Kiss Each Other Clean is the fourth album of Sam Beam, more commonly recognised under stage name Iron and Wine and the decade-long pioneer of Sub-Pop’s folk rebirth. There is an instantly recognisable sound throughout Beam’s back catalogue that his audience has come to expect; the soft steel of the subtle strings, each note so sensitive it’s barely an audible breath beneath the wordsmith’s whispers… It’s a sound that has made success stories of his last three releases, a sound that his audience has come to adore, and a sound that is barely evident in this latest effort. The album’s opening track, Walking Far From Home, is a hypnotic reminder of familiar territory, yet as it progresses an electronic hum builds in anticipation for what lies ahead, and what lies ahead is an album of bold experimentation and the breaking of new ground. A brief flare of electronic bass reminiscent of Yoshimi-era Flaming Lips leads the album into track two, Me and Lazarus, before sliding smoothly into an unprecedented wave of funk and, eventually, the wail of a saxophone that sets the precedent for what’s to come.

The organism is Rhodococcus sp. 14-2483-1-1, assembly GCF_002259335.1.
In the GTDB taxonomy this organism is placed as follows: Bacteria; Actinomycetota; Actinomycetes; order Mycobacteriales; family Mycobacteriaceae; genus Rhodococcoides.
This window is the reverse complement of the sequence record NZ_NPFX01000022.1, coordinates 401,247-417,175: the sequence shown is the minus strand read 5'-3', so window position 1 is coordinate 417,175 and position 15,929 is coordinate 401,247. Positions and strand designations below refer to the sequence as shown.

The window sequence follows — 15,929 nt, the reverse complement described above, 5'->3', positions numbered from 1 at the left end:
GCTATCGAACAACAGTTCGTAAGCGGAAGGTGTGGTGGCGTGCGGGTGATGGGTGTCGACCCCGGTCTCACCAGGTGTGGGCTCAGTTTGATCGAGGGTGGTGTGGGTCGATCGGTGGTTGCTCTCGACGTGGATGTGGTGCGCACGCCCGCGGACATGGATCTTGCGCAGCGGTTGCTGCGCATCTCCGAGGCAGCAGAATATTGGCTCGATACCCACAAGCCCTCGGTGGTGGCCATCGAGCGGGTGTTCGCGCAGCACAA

The record sways confidently between the more likely sounds of Nick Drake, Lindisfarne and Buckingham’s Fleetwood Mac, into the daring realms of jazz, ’60s pop, motown and beyond, with xylophones, synthesizers and wild panpipes all finding their place within the ten songs, and it soon becomes clear that these are ten songs to be heard. This is no cheap supplement to throw down your gullet while preparing for another miserable night on the town, but a finer substance that deserves deliberation, absorption, and time to digest in solitude. It’s something to be mulled over, returned to, tried in different locations, from different approaches, with different company and, eventually, its true beauty will be understood.
Beneath that sometimes-unorthodox experimentation remains the story telling roots that are not only synonymous with the genre, but which have elevated Iron and Wine to such high regard among his peers. Kiss Each Other Clean is a rich and textured tapestry of fleeting emotions, impassioned memories and the most vibrant, saturated colours that a man’s life can offer.